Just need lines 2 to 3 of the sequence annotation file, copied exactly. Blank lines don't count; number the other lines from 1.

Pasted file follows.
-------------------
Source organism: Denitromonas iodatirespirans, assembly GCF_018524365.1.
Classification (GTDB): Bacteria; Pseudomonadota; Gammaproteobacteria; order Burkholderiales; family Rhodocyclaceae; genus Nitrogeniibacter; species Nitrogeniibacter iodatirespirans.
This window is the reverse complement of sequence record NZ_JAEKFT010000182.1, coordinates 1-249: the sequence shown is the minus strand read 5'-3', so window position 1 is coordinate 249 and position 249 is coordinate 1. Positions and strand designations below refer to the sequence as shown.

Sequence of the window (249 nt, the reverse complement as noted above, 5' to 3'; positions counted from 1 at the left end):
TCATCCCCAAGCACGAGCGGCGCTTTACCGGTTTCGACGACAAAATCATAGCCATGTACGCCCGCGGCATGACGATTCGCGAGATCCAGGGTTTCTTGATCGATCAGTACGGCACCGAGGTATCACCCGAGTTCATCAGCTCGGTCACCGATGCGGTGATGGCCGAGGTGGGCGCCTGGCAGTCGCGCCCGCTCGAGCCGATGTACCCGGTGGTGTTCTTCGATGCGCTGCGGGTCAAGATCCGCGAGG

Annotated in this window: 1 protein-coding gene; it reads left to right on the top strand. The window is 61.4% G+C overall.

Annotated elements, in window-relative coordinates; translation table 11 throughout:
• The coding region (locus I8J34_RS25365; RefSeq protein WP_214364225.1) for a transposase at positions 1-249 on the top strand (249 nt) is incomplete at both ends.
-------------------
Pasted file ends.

Classification (GTDB): Bacteria; Pseudomonadota; Gammaproteobacteria; order Burkholderiales; family Rhodocyclaceae; genus Nitrogeniibacter; species Nitrogeniibacter iodatirespirans.
This window is the reverse complement of sequence record NZ_JAEKFT010000182.1, coordinates 1-249: the sequence shown is the minus strand read 5'-3', so window position 1 is coordinate 249 and position 249 is coordinate 1. Positions and strand designations below refer to the sequence as shown.